ROSS VELTON: Few animals like changes to their surroundings. But the loss of milkweed isn't the Monarchs' only problem. The adult butterflies get energy from nectar as they fly down to Mexico.
MOLLY KECK: When we have extreme droughts like we have been experiencing in the United States, there are less nectar-producing plants and we see less butterflies, we see less bees, we see less of all the pollinating insects.
ROSS VELTON: The falling numbers add a sense of urgency to research into Monarch behavior. Here in College Station, Texas, for example, researchers are trying to find out how genetics and the butterflies' body clock affect the migration. The Monarchs' problems have also fired up citizen scientists.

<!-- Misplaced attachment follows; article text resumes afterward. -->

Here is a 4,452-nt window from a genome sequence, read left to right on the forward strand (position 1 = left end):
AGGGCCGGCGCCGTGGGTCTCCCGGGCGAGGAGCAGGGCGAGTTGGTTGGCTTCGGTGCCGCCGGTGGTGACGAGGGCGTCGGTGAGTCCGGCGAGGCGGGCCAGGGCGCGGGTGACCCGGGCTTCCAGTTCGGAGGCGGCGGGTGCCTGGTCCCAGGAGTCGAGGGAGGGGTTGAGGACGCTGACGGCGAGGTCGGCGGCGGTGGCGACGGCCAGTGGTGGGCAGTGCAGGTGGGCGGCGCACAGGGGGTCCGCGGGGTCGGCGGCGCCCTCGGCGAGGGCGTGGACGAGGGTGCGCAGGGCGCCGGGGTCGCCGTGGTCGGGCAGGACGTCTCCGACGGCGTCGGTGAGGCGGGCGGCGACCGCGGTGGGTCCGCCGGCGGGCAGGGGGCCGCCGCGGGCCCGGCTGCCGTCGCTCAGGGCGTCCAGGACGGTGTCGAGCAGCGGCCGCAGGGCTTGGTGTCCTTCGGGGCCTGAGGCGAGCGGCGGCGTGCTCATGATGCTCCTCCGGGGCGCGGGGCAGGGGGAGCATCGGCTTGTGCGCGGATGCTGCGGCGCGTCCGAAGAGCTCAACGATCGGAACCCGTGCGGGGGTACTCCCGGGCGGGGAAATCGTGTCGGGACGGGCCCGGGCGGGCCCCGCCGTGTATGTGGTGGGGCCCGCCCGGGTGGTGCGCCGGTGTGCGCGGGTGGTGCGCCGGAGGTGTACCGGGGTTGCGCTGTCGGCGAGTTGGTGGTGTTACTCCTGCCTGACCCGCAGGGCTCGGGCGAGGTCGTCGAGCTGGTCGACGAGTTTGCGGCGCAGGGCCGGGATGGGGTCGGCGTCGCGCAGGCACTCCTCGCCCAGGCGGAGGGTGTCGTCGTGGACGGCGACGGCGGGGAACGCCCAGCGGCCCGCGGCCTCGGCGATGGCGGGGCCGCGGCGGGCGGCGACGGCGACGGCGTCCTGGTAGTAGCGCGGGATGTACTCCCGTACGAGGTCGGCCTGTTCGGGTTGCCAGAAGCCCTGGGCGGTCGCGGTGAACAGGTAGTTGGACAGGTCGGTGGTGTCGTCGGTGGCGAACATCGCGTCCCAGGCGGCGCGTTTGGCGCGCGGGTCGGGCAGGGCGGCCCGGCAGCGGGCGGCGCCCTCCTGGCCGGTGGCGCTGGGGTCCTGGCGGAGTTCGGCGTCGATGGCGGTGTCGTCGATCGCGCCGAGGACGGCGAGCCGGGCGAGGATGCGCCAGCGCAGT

The children at this school in Texas have planted a milkweed garden to try and attract Monarch butterflies. It's an example of one of the many projects all over the country to try and protect the migration.
ROSS VELTON: Mike Quinn took part in another one. It involves looking for milkweed and signs of Monarchs.
MIKE QUINN, citizen scientist: Monarch Larva Monitoring Project is a way for citizen scientists across U.S. and Canada to collect quantifiable data that can be compared scientifically with other sites and at the same site over time. And this gives us a bigger, more accurate picture of the Monarch population levels.
ROSS VELTON: The Monarch population flying south to Mexico hasn't always had a great welcome. The type of fir trees in the reserve where the butterflies like to spend winter have suffered from several decades of illegal logging. Now thousands of new trees are being planted back into the reserve.